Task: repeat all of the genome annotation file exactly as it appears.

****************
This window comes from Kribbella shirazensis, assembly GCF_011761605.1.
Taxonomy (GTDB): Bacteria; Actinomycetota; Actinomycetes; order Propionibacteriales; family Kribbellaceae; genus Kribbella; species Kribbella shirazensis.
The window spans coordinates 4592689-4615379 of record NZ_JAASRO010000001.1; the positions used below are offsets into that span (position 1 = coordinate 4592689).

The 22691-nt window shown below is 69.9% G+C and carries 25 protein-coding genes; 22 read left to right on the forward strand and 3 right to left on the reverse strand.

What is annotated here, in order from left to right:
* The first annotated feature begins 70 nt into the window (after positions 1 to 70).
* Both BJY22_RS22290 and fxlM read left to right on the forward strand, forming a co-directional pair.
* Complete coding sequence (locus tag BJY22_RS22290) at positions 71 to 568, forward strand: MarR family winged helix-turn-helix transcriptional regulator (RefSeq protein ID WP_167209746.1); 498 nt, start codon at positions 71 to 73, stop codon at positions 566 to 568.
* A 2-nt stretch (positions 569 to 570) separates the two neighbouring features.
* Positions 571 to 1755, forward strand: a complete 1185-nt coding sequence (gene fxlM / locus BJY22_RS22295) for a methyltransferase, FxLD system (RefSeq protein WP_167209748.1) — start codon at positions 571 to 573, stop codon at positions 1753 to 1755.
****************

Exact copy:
This window comes from Kribbella shirazensis, assembly GCF_011761605.1.
Taxonomy (GTDB): Bacteria; Actinomycetota; Actinomycetes; order Propionibacteriales; family Kribbellaceae; genus Kribbella; species Kribbella shirazensis.
The window spans coordinates 4592689-4615379 of record NZ_JAASRO010000001.1; the positions used below are offsets into that span (position 1 = coordinate 4592689).

The 22691-nt window shown below is 69.9% G+C and carries 25 protein-coding genes; 22 read left to right on the forward strand and 3 right to left on the reverse strand.

What is annotated here, in order from left to right:
* The first annotated feature begins 70 nt into the window (after positions 1 to 70).
* Both BJY22_RS22290 and fxlM read left to right on the forward strand, forming a co-directional pair.
* Complete coding sequence (locus tag BJY22_RS22290) at positions 71 to 568, forward strand: MarR family winged helix-turn-helix transcriptional regulator (RefSeq protein ID WP_167209746.1); 498 nt, start codon at positions 71 to 73, stop codon at positions 566 to 568.
* A 2-nt stretch (positions 569 to 570) separates the two neighbouring features.
* Positions 571 to 1755, forward strand: a complete 1185-nt coding sequence (gene fxlM / locus BJY22_RS22295) for a methyltransferase, FxLD system (RefSeq protein WP_167209748.1) — start codon at positions 571 to 573, stop codon at positions 1753 to 1755.